There will likely also be a lasting impact on the way enterprises work with third-party vendors or contractors who introduce risk to their network. For instance, nearly half of respondents said the SolarWinds hack pushed their company to require vendors to legally attest that they are following agreed-upon security standards.

Nearly 40% say they are working to isolate and segment vendor software from the rest of their corporate network and about a quarter plan to implement static or dynamic application security testing on outside software before use in their own IT environment. Smaller numbers said they planned to ask current vendors for more detailed security standards as part of their renewal process or make reevaluate their selection due to security concerns.

In addition to addressing security and liability questions, that work can sometimes feed directly into an organization’s threat hunting process.

“You’re going to see third party software under more scrutiny than it’s been before and so if you’ve got your ear to the ground for potential flaws, vulnerabilities or artifacts to hunt on, then that’s going to give you some focus for your hunting that’s a little different perhaps than you might have had before,” said Helming.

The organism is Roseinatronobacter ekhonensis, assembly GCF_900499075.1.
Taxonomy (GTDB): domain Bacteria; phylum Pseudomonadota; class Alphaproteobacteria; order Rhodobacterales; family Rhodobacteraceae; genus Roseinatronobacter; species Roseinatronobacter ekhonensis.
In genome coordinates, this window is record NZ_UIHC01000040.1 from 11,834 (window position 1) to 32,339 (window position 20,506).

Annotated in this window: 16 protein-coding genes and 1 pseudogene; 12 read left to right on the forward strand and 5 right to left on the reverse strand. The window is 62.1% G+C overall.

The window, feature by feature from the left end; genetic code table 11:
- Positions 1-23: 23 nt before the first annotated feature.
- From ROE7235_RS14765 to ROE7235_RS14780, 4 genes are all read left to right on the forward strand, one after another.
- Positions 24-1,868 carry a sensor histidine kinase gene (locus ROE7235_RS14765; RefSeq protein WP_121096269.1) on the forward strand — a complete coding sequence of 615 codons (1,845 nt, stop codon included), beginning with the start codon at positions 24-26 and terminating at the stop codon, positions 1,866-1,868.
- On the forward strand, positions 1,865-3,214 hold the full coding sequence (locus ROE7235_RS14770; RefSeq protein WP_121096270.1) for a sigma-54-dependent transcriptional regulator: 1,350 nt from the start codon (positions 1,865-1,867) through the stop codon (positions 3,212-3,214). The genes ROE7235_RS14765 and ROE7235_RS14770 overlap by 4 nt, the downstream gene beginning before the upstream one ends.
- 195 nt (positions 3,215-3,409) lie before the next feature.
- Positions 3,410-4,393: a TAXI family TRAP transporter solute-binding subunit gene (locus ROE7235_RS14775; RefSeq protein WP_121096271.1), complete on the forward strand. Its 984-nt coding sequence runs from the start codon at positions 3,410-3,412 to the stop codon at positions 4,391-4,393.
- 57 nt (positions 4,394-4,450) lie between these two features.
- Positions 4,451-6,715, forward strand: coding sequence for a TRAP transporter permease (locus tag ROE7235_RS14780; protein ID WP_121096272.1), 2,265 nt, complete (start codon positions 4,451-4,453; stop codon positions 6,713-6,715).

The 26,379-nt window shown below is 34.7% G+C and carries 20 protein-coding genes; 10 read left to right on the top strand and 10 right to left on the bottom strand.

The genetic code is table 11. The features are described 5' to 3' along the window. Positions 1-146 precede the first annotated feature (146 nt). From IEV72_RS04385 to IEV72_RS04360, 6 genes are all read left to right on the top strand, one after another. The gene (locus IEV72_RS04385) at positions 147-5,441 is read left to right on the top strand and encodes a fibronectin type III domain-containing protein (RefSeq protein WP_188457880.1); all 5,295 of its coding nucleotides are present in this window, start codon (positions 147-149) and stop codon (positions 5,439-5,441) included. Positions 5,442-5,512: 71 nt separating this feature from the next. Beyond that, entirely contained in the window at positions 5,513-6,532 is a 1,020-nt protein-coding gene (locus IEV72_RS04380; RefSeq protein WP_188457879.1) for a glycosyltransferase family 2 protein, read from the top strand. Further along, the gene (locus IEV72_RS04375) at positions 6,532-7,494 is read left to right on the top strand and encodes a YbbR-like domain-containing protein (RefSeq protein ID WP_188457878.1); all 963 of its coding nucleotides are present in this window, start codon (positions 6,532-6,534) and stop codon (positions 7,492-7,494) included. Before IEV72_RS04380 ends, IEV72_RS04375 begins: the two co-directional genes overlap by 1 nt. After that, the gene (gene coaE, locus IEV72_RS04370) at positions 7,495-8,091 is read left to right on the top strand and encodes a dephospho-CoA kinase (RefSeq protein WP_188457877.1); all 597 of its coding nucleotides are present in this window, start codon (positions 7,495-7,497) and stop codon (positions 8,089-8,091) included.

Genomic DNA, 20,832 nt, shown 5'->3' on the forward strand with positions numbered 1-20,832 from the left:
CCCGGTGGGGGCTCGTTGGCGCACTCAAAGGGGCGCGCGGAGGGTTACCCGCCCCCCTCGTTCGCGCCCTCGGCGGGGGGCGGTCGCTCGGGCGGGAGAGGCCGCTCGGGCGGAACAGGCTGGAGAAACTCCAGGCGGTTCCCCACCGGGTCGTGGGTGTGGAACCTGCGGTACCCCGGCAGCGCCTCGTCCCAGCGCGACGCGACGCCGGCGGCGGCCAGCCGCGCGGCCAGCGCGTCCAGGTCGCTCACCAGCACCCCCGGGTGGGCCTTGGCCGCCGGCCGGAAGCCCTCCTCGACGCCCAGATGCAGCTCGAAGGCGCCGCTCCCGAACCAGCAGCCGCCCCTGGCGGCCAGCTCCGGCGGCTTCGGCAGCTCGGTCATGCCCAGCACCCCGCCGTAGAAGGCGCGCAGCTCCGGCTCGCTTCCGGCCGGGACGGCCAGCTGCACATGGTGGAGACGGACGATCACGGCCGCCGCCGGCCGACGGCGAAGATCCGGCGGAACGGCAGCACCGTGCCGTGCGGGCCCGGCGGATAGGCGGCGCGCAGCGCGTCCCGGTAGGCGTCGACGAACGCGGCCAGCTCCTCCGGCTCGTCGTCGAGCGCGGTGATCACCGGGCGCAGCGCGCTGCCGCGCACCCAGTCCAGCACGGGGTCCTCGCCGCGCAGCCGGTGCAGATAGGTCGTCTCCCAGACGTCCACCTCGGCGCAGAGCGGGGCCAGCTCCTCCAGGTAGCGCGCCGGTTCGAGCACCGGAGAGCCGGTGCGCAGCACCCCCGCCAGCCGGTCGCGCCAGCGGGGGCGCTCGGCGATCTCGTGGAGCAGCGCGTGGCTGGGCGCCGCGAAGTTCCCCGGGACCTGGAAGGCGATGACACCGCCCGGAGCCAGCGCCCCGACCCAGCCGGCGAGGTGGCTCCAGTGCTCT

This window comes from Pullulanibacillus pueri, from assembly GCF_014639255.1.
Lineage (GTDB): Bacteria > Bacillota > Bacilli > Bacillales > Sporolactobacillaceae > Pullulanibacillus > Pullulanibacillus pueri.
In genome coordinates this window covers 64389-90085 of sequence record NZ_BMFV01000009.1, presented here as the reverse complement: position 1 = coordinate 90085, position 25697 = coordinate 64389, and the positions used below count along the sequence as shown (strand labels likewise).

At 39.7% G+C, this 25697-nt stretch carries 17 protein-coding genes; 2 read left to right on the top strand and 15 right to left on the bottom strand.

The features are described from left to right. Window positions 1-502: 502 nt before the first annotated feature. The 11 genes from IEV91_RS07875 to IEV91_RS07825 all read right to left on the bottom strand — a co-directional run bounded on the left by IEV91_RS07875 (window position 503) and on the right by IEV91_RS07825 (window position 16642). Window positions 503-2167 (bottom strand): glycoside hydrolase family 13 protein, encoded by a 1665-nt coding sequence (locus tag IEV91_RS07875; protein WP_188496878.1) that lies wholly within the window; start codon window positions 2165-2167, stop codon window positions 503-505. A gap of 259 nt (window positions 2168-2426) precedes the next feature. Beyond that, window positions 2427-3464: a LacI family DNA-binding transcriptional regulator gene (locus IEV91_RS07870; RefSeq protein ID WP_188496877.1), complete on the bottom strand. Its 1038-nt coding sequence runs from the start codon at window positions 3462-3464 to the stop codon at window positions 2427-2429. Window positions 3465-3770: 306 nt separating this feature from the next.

However, threat hunting can be highly specific to an organization’s size, industrial sector, geographic location, business goals and other circumstance. It often can’t be purchased out of the box, and tools often requires a certain level of internal security maturity at an organization to be correctly leveraged.

David Etue, CEO of managed threat intelligence provider Nisos, told SC Media in an interview last month that some organizations neglect more fundamental security goals -- like complete or near complete visibility of endpoint data, a grasp of baseline internal network activity and hiring the right personnel – that are foundational for any good threat hunting program.

“At a simple level, the goal of a [Security Operations Center] is to take activity and understand whether it’s benign, suspicious or malicious,” said Etue. “If you don’t have those capabilities already ironed out, threat hunting is likely not adding a ton of value, because if you already have suspicious activity on your network that you don’t have a good process to react if it’s benign or malicious, I would probably focus your resources there first.”

Derek B. Johnson

Derek is a senior editor and reporter at SC Media, where he has spent the past three years providing award-winning coverage of cybersecurity news across the public and private sectors. Prior to that, he was a senior reporter covering cybersecurity policy at Federal Computer Week. Derek has a bachelor’s degree in print journalism from Hofstra University in New York and a master’s degree in public policy from George Mason University in Virginia.